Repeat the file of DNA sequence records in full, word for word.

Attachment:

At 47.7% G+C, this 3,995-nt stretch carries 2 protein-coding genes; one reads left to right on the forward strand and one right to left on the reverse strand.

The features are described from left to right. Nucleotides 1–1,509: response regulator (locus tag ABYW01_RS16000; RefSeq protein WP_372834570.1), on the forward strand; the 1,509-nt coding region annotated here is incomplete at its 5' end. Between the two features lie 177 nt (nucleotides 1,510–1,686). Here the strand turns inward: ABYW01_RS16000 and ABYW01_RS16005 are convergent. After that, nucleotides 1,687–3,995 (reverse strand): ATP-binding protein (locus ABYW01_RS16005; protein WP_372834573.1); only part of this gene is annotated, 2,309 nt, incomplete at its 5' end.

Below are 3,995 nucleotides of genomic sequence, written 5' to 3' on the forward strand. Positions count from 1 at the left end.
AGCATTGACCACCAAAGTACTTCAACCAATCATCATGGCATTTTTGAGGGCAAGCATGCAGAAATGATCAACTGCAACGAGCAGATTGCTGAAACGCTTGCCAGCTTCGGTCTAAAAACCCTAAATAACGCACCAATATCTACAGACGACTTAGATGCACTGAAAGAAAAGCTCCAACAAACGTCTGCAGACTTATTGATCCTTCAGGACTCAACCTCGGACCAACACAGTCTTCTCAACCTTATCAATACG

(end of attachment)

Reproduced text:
At 47.7% G+C, this 3,995-nt stretch carries 2 protein-coding genes; one reads left to right on the forward strand and one right to left on the reverse strand.

The features are described from left to right. Nucleotides 1–1,509: response regulator (locus tag ABYW01_RS16000; RefSeq protein WP_372834570.1), on the forward strand; the 1,509-nt coding region annotated here is incomplete at its 5' end. Between the two features lie 177 nt (nucleotides 1,510–1,686). Here the strand turns inward: ABYW01_RS16000 and ABYW01_RS16005 are convergent. After that, nucleotides 1,687–3,995 (reverse strand): ATP-binding protein (locus ABYW01_RS16005; protein WP_372834573.1); only part of this gene is annotated, 2,309 nt, incomplete at its 5' end.

Below are 3,995 nucleotides of genomic sequence, written 5' to 3' on the forward strand. Positions count from 1 at the left end.
AGCATTGACCACCAAAGTACTTCAACCAATCATCATGGCATTTTTGAGGGCAAGCATGCAGAAATGATCAACTGCAACGAGCAGATTGCTGAAACGCTTGCCAGCTTCGGTCTAAAAACCCTAAATAACGCACCAATATCTACAGACGACTTAGATGCACTGAAAGAAAAGCTCCAACAAACGTCTGCAGACTTATTGATCCTTCAGGACTCAACCTCGGACCAACACAGTCTTCTCAACCTTATCAATACG